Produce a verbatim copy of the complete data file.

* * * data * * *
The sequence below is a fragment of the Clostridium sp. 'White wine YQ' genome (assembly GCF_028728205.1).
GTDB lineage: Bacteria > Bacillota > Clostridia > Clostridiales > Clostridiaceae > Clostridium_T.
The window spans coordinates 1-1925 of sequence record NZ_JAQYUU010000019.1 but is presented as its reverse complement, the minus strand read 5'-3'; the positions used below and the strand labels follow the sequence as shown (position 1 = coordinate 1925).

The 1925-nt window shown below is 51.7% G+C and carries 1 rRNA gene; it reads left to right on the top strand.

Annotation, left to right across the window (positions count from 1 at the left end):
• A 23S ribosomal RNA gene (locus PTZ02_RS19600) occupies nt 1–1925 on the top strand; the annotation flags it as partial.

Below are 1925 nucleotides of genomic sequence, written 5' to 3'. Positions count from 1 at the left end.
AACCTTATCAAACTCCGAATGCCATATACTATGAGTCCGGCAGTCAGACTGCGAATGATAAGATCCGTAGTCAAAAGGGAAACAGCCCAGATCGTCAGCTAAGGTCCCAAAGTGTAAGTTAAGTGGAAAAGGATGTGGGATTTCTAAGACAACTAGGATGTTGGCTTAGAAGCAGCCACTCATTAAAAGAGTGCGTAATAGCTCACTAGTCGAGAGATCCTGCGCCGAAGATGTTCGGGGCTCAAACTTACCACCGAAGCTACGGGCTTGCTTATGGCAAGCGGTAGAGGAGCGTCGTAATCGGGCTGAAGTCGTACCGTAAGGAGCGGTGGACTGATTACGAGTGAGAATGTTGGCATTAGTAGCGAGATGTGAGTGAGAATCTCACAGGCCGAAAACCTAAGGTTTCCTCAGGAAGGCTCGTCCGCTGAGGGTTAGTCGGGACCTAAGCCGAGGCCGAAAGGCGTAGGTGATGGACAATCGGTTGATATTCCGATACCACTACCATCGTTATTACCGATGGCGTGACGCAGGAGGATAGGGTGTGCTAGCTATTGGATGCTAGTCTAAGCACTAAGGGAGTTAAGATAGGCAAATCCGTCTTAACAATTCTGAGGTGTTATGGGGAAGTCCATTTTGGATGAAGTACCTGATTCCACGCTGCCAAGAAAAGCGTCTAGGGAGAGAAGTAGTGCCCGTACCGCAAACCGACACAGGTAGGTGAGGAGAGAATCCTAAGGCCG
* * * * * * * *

The sequence below is a fragment of the Clostridium sp. 'White wine YQ' genome (assembly GCF_028728205.1).
GTDB lineage: Bacteria > Bacillota > Clostridia > Clostridiales > Clostridiaceae > Clostridium_T.
The window spans coordinates 1-1925 of sequence record NZ_JAQYUU010000019.1 but is presented as its reverse complement, the minus strand read 5'-3'; the positions used below and the strand labels follow the sequence as shown (position 1 = coordinate 1925).

The 1925-nt window shown below is 51.7% G+C and carries 1 rRNA gene; it reads left to right on the top strand.

Annotation, left to right across the window (positions count from 1 at the left end):
• A 23S ribosomal RNA gene (locus PTZ02_RS19600) occupies nt 1–1925 on the top strand; the annotation flags it as partial.

Below are 1925 nucleotides of genomic sequence, written 5' to 3'. Positions count from 1 at the left end.
AACCTTATCAAACTCCGAATGCCATATACTATGAGTCCGGCAGTCAGACTGCGAATGATAAGATCCGTAGTCAAAAGGGAAACAGCCCAGATCGTCAGCTAAGGTCCCAAAGTGTAAGTTAAGTGGAAAAGGATGTGGGATTTCTAAGACAACTAGGATGTTGGCTTAGAAGCAGCCACTCATTAAAAGAGTGCGTAATAGCTCACTAGTCGAGAGATCCTGCGCCGAAGATGTTCGGGGCTCAAACTTACCACCGAAGCTACGGGCTTGCTTATGGCAAGCGGTAGAGGAGCGTCGTAATCGGGCTGAAGTCGTACCGTAAGGAGCGGTGGACTGATTACGAGTGAGAATGTTGGCATTAGTAGCGAGATGTGAGTGAGAATCTCACAGGCCGAAAACCTAAGGTTTCCTCAGGAAGGCTCGTCCGCTGAGGGTTAGTCGGGACCTAAGCCGAGGCCGAAAGGCGTAGGTGATGGACAATCGGTTGATATTCCGATACCACTACCATCGTTATTACCGATGGCGTGACGCAGGAGGATAGGGTGTGCTAGCTATTGGATGCTAGTCTAAGCACTAAGGGAGTTAAGATAGGCAAATCCGTCTTAACAATTCTGAGGTGTTATGGGGAAGTCCATTTTGGATGAAGTACCTGATTCCACGCTGCCAAGAAAAGCGTCTAGGGAGAGAAGTAGTGCCCGTACCGCAAACCGACACAGGTAGGTGAGGAGAGAATCCTAAGGCCG